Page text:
For a good chunk of the second half, things went much smoother for the Jayhawks than they did in the first.

Once they began taking care of the ball, the scoreboard began to tilt in their favor. After staring down a quick five-point deficit early in the second half, KU ripped off a 14-0 run to open up a nine-point lead at 46-37.

“We were more aggressive, defensively, getting after them and speeding them up how they were speeding us up,” Agbaji said after the loss.

The run, which featured several Kansas stops and was jump-started by an Agbaji backdoor cut and slam, put the momentum firmly on the side of the Jayhawks. But it would not stay there.

A pair of Duke 3-pointers pulled the Blue Devils back into the game and served as the starting pistol for the Kansas turnovers to return.

After turning it over just three times in the first nine minutes of the second half, KU coughed it up at key times during Duke’s run and down the stretch.

The Blue Devils answered KU’s 14-0 run with a 19-6 spurt of their own to reclaim control and put the pressure on the Jayhawks.

Dotson turned it over six times, Agbaji coughed it up five times and Azubuike turned it over four times, including back-to-back travels during the first half.

“Duke’s defense is better than (what we saw in) the exhibition games we played,” Self noted.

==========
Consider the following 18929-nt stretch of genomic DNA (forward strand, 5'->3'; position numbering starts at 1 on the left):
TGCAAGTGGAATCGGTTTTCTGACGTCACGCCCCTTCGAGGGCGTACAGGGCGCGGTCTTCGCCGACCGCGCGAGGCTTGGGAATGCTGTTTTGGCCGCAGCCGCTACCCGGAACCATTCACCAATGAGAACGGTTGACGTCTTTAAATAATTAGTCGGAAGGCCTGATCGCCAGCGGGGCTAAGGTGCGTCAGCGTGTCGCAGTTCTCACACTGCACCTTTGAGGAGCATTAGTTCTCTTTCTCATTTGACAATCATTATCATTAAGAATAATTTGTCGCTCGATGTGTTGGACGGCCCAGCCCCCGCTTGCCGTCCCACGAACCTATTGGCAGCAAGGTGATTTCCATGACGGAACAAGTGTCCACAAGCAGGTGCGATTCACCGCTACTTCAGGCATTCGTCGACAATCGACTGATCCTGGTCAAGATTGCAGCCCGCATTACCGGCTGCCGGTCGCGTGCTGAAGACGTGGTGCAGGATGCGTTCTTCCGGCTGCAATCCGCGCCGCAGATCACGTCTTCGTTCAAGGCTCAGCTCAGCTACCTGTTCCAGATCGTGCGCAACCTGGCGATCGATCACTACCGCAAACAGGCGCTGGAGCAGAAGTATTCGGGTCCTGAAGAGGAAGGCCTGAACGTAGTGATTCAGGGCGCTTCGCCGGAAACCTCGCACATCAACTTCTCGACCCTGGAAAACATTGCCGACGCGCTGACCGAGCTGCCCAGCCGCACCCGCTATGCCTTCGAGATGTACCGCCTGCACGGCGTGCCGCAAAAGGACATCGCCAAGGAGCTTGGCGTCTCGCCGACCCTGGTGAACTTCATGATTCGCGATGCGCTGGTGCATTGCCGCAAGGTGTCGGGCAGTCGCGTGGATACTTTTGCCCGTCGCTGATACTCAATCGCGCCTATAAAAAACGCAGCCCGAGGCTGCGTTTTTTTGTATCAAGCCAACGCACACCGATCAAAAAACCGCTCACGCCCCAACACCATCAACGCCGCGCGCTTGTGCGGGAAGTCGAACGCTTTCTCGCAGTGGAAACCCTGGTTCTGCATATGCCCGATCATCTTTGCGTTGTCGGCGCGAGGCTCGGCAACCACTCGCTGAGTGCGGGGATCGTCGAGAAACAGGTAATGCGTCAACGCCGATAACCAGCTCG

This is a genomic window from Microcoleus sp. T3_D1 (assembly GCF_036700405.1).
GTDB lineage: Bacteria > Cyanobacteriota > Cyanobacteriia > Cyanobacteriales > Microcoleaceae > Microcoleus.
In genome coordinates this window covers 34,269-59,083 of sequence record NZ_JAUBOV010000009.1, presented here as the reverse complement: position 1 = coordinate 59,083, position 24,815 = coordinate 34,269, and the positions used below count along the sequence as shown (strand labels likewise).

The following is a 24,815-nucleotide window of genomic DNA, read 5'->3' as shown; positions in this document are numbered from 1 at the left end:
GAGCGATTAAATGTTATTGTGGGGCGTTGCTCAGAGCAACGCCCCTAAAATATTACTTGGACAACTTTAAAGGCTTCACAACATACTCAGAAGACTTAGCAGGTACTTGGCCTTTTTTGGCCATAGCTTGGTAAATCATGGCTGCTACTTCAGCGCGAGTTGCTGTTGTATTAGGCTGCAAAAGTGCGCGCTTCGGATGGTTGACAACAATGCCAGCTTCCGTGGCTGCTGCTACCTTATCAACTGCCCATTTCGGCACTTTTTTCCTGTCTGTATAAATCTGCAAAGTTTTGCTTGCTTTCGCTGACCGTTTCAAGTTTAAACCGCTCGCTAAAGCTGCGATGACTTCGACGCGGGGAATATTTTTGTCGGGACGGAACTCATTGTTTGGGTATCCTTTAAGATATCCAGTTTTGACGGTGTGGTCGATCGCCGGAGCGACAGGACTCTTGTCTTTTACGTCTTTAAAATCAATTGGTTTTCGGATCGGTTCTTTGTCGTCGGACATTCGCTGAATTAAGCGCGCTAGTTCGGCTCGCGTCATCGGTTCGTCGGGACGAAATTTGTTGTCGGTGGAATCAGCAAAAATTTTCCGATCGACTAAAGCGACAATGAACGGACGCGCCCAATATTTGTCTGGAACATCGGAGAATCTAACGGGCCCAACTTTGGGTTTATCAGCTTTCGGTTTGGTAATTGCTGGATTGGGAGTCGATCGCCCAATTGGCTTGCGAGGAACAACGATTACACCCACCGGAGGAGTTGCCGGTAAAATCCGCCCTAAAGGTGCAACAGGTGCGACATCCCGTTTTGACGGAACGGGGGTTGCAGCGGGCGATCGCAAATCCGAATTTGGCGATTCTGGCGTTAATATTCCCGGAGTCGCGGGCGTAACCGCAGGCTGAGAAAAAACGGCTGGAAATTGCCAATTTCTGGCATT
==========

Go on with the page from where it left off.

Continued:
Despite that fact, McCormack said the turnover spree was disappointing for a group that featured veteran players logging 95% of the minutes.

“I think it was more unforced, clumsy mistakes, just not having (good) basketball IQ in the moment,” McCormack said.

The loss snapped KU’s three-game winning streak in the Champions Classic and put the Jayhawks in a spot that most on this roster have not experienced during their KU careers.

Because of that, along with the fact that this game was on college basketball’s opening night and featured another blue blood program on the winning side, the Jayhawks were noticeably irked by the outcome.

But those who spoke with the media after this one quickly turned the page to emphasize that what happens in the Champions Classic does not dictate how the rest of the season goes.

“We’re disappointed in the outcome because that was a game that either team probably could’ve won multiple times,” Self said. “We had ourselves in really good position in the second half and then the game got away from us and they made some plays. But it’s a learning experience. I don’t know that a game, win or lose, on Nov. 5 is going to count much in March, but still yet there’s a lot of things we can learn from this game and hopefully improve on.”

Added senior guard Marcus Garrett, when asked what he wanted to see from his team in response to Tuesday’s setback: “Just staying together. (We had) 28 turnovers and we lost by basically five points against a good ball club. So we’ve just got to stay together.”

Kansas returns to action Friday night for an 8 p.m. clash with UNC Greensboro in the season’s home opener at Allen Fieldhouse.